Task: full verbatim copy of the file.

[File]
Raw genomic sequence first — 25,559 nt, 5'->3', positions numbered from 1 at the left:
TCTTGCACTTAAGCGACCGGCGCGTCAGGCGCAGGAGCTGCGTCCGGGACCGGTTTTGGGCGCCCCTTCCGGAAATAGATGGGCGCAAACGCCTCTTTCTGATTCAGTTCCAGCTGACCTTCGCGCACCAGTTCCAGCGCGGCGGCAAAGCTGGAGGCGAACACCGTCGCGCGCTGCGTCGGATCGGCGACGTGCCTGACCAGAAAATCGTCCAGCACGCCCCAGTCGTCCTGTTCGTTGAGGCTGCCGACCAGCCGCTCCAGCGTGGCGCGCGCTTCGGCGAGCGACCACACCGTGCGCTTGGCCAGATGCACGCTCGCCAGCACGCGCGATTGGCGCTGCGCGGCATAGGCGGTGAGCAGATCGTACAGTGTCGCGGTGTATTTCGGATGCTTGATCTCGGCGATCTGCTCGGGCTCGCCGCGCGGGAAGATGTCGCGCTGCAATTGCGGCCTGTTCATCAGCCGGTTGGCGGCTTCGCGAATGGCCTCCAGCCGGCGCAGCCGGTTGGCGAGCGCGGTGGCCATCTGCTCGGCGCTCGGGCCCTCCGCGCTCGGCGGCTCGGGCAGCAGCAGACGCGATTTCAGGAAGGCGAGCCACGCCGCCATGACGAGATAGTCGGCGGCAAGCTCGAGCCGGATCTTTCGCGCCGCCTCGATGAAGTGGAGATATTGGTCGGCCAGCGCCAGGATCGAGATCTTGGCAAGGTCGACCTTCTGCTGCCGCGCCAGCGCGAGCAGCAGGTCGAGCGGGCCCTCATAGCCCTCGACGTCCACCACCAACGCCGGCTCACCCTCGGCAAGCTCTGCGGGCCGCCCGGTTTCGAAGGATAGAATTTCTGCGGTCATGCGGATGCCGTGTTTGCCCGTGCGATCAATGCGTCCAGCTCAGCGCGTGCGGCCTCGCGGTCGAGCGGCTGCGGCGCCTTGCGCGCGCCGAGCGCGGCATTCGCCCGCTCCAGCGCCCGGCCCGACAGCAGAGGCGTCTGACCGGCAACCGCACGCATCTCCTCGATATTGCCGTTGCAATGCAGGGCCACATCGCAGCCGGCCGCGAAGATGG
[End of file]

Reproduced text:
Raw genomic sequence first — 25,559 nt, 5'->3', positions numbered from 1 at the left:
TCTTGCACTTAAGCGACCGGCGCGTCAGGCGCAGGAGCTGCGTCCGGGACCGGTTTTGGGCGCCCCTTCCGGAAATAGATGGGCGCAAACGCCTCTTTCTGATTCAGTTCCAGCTGACCTTCGCGCACCAGTTCCAGCGCGGCGGCAAAGCTGGAGGCGAACACCGTCGCGCGCTGCGTCGGATCGGCGACGTGCCTGACCAGAAAATCGTCCAGCACGCCCCAGTCGTCCTGTTCGTTGAGGCTGCCGACCAGCCGCTCCAGCGTGGCGCGCGCTTCGGCGAGCGACCACACCGTGCGCTTGGCCAGATGCACGCTCGCCAGCACGCGCGATTGGCGCTGCGCGGCATAGGCGGTGAGCAGATCGTACAGTGTCGCGGTGTATTTCGGATGCTTGATCTCGGCGATCTGCTCGGGCTCGCCGCGCGGGAAGATGTCGCGCTGCAATTGCGGCCTGTTCATCAGCCGGTTGGCGGCTTCGCGAATGGCCTCCAGCCGGCGCAGCCGGTTGGCGAGCGCGGTGGCCATCTGCTCGGCGCTCGGGCCCTCCGCGCTCGGCGGCTCGGGCAGCAGCAGACGCGATTTCAGGAAGGCGAGCCACGCCGCCATGACGAGATAGTCGGCGGCAAGCTCGAGCCGGATCTTTCGCGCCGCCTCGATGAAGTGGAGATATTGGTCGGCCAGCGCCAGGATCGAGATCTTGGCAAGGTCGACCTTCTGCTGCCGCGCCAGCGCGAGCAGCAGGTCGAGCGGGCCCTCATAGCCCTCGACGTCCACCACCAACGCCGGCTCACCCTCGGCAAGCTCTGCGGGCCGCCCGGTTTCGAAGGATAGAATTTCTGCGGTCATGCGGATGCCGTGTTTGCCCGTGCGATCAATGCGTCCAGCTCAGCGCGTGCGGCCTCGCGGTCGAGCGGCTGCGGCGCCTTGCGCGCGCCGAGCGCGGCATTCGCCCGCTCCAGCGCCCGGCCCGACAGCAGAGGCGTCTGACCGGCAACCGCACGCATCTCCTCGATATTGCCGTTGCAATGCAGGGCCACATCGCAGCCGGCCGCGAAGATGG